Remember when horror movies were fun? Fright Night does, and the world is a little better for it. It’s hard to believe, considering that this is yet another remake of a cult classic and yet another foray into the now totally shopworn territory of vampires. And to be sure, Fright Night doesn’t promise the moon. It desires only a little earthy August delight, buoyed by some timely digs at the Twilight model and a new take on the whole “monster next door” notion that made the first Fright Night a cult classic.
And while it bears the same title as that 80s icon, it most closely resembles a more recent bloodsucking phenomenon: Buffy the Vampire Slayer. Screenwriter Marti Noxon penned a number of episodes of the beloved TV show, and the same wry sense of humor shines through here. Where else could you expect a vampire to figure out new ways of getting people out of a house to which he hasn’t been invited? Or combine the monster-slaying with high school angst such that the two don’t seem totally incompatible?
Noxon’s script examines notions untouched by the first film: delving deeper into the relationship between Charlie Brewster (Anton Yelchin) and his friend Evil Ed (Christopher Mintz-Plasse), for instance, or giving more attention to Charlie’s divorced mother (Toni Collette) to help smooth over some of the first film’s plot holes. It results in a more interesting tale in some ways, though the name of the game is still finding clever new ways to riff on the basic vampire formula.
Fans of the first film know the basics, but not the specifics. Charlie, a resident of the Vegas suburbs, soon comes to suspect that his handsome neighbor Jerry (Colin Farrell) might actually be a member of the undead. Ed initially tips him off before mysteriously disappearing, and while Charlie enjoys newfound popularity in school and a new girlfriend, Amy (Imogen Poots), none of that can help him when Jerry comes calling.
The concept thrives on the adroit presentation of nifty notions, rather than specific story details. Indeed, director Craig Gillespie dumps us rather unceremoniously into the proceedings and expects us to keep up without a lot of assistance. Seeing the first film – and being well-steeped in vampire lore – helps keep an even keel. Soon enough, we’re caught up in the game, looking for the slick ways it’s going to turn traditional bloodsucking notions on their ear. Gillespie quickly hits his stride, tossing us plenty of curveballs to keep us guessing and keeping the energy levels high. The set pieces are standard but infused with imagination, from the particulars of Jerry’s abode to a nighttime highway chase that stands as the film’s high point. Jerry himself comes across as something utterly unlike the tragic romantic of the first film: an inhuman killer who pretends to be a normal person for survival’s sake, and who frankly finds the concept a real drag.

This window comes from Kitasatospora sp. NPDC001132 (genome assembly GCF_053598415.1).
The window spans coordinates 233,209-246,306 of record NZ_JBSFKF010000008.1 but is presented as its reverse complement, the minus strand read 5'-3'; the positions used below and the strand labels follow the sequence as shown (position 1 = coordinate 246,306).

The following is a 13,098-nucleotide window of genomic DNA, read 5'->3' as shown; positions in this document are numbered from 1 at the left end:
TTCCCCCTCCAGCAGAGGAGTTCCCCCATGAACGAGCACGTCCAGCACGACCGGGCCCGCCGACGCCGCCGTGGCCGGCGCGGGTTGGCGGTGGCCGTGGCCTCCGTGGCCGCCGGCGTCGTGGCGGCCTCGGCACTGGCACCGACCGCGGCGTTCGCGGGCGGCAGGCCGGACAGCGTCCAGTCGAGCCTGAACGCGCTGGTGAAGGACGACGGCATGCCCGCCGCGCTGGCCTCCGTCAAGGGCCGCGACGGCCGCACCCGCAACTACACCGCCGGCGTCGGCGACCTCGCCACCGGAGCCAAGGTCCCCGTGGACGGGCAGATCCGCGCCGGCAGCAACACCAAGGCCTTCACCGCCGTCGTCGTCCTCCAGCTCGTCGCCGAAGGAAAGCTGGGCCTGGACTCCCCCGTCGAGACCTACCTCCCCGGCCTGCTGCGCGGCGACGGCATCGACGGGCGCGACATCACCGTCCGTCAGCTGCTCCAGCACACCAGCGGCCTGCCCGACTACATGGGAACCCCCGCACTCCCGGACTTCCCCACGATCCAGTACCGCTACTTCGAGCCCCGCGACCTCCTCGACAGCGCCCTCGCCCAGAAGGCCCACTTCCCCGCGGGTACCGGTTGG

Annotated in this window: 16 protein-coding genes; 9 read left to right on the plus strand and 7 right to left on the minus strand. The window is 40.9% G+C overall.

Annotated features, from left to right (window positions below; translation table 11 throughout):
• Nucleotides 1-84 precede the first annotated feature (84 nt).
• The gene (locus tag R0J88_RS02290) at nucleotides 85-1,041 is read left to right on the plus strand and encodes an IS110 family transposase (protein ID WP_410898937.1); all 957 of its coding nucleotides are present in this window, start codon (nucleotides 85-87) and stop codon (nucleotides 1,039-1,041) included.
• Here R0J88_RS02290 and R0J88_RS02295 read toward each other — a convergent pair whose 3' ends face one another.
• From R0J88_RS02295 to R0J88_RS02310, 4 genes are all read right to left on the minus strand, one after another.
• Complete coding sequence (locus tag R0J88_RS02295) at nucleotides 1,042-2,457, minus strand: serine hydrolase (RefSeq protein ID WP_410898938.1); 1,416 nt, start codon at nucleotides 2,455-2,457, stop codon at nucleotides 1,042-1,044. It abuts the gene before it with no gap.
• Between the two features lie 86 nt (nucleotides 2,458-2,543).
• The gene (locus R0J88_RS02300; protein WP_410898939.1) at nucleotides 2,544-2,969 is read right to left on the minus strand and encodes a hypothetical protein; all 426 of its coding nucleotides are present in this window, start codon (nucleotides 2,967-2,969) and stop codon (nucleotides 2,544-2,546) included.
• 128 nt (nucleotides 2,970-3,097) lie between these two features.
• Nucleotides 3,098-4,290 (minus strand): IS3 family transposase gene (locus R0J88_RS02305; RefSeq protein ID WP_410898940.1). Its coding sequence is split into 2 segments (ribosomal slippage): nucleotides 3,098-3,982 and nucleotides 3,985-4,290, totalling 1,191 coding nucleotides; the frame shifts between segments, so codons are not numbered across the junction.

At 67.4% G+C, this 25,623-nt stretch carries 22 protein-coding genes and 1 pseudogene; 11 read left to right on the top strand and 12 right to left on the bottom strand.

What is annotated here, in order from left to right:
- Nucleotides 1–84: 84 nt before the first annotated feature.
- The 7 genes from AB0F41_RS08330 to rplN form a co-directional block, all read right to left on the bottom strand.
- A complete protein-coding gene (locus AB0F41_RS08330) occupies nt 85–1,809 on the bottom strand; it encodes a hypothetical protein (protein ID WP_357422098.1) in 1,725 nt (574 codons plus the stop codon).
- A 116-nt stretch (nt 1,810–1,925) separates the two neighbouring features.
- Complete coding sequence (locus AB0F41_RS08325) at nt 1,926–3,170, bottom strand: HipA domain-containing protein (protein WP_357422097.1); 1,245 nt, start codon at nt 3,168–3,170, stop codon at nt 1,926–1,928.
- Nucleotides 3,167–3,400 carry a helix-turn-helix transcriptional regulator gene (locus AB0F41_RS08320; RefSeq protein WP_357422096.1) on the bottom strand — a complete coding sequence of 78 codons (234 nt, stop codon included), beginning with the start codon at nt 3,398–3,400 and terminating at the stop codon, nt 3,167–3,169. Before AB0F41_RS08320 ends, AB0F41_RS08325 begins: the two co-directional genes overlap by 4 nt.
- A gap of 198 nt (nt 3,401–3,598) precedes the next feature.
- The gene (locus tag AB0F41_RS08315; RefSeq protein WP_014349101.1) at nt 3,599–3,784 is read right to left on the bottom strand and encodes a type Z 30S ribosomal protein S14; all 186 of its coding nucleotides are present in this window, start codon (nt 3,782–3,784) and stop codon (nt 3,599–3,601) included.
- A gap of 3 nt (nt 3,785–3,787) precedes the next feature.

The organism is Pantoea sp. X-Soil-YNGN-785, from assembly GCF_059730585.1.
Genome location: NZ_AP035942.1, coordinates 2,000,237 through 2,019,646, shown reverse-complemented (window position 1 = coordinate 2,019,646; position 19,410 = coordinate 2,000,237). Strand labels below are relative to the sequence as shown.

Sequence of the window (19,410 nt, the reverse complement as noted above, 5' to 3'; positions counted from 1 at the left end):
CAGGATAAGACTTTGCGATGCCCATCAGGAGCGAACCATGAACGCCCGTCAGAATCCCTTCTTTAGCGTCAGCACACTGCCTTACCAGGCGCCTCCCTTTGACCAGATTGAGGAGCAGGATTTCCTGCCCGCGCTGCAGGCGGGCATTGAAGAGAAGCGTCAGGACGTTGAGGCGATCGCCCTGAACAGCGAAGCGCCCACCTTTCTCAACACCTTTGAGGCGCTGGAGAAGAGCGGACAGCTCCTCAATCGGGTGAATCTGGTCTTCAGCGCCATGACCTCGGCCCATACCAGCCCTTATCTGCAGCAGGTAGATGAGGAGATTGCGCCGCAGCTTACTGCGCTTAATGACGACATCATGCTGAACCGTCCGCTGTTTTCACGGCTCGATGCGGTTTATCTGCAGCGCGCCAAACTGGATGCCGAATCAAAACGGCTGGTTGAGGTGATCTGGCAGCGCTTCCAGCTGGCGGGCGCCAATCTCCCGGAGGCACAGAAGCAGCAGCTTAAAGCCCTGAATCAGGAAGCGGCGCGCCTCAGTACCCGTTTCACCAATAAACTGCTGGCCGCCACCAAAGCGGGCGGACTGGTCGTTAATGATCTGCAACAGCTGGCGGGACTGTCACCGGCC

Not every piece fits, but even those that don’t – such as the fraudulent vamp hunter Peter Vincent, reimagined here as a douchebag Criss Angel clone – maintain their own sense of cleverness. (David Tennant plays Vincent here and he has a blast.) The film’s inherent cleverness carries it past the occasional grab-bag pastiche, helping us readily forgive the fact that not all of it makes sense.
The teenage drama works surprisingly well too, particularly in the early stages when no one suspects any supernatural presence. Charlie basically abandoned his friend Ed to the school bullies when his fortunes turned; he used to be a similarly dorky outcast, and Mintz-Plasse elegantly handles the combination of betrayal and envy which that equation entails. Fans of the first film know his ultimate fate, but the new material here puts it in a much different context. It enriches the character while paying homage to what has come before.
The rest of the film performs a similarly adept balancing act: delivering a new version of the tale that holds up well against its predecessor without overshadowing it. Many remakes strive to such goals, but few ever achieve them. Fright Night succeeds by not overshooting its bounds and by respecting the original even as it seeks new things to do with it. Above all, it hearkens back to an era when horror didn’t take itself so seriously: before the pretense and shock tactics of torture porn all but swallowed the genre whole. It’s nice to see a return to form… and nicer still to see it arrive in such an enjoyable package.